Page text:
Waukegan could join a host of other communities along the Lake Michigan shoreline that have put up interpretive memorials to Native Americans and the trail-marker trees that used to dot the landscape throughout the county.
Local artist and author Dennis Downes of Antioch is a trail-marker tree researcher and gives frequent talks about Native American sign posts and culture, including one this week in Waukegan for the Waukegan Harbor Citizen’s Advisory Group (CAG).
CAG chairwoman Susie Schrieber said she first saw his talk in Glencoe and then she went to his art show at The Grove in Glenview. Schrieber added that she thought it was fascinating enough to bring it up the idea of having a Native American element added to the Waukegan Park District’s Bowen Park.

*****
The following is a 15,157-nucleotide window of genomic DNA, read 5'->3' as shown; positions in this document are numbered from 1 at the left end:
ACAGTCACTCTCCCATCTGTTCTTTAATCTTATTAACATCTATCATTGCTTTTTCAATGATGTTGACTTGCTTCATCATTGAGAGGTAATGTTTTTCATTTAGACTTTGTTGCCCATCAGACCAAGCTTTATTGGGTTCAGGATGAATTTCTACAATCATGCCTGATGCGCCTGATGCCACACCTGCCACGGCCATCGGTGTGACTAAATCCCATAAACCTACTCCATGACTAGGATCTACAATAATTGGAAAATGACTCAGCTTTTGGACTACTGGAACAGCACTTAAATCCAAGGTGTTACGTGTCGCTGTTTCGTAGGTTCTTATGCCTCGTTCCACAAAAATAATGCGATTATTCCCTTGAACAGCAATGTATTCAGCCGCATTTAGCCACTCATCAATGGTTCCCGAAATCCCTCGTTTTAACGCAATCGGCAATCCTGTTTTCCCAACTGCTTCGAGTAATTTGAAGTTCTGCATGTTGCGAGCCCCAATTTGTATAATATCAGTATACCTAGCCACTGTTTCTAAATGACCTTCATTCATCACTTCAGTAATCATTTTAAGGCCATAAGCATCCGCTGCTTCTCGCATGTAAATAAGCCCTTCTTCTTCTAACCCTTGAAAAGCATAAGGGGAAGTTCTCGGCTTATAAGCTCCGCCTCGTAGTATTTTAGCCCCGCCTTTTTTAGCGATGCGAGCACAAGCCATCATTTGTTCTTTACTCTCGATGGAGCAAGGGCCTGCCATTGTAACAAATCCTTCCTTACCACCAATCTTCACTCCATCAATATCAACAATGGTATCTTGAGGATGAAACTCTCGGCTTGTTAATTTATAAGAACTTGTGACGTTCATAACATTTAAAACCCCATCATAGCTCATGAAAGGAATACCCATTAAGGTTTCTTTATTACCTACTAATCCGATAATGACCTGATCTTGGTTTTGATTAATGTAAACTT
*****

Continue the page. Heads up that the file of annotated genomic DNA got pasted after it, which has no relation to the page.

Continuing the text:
“With the natural restoration of Bowen Park’s natural areas and Sheridan Road being the old lakefront, this could be a nice way to honor the past,” she said following Thursday night’s meeting.
Park District Executive Director Greg Petry said district officials have meet with Schrieber and Downes, who has re-created council tree circles and trail marker trees, to discuss a possible project.
“We have talked about it. We are looking at the possibilities for a Native American interpretive display of some kind,” he said on Friday.
In Winnetka, trees shaped liked trail-marker trees are in Indian Hill Park, a roadside landscaped area near the village’s Metra station, and at Sunset Park, where Downes also did a council circle of trees.
There is another tree Downes shaped at Sunset Park in Highland Park, and for the past three years, he has returned to the Joseph Sears School in Kenilworth to talk to third graders about Native American culture and tend to a trail-marker tree he helped the students plant.
“It’s educating children about American Indian history, and maybe they will study more,” he said. At the Roosevelt University campus in…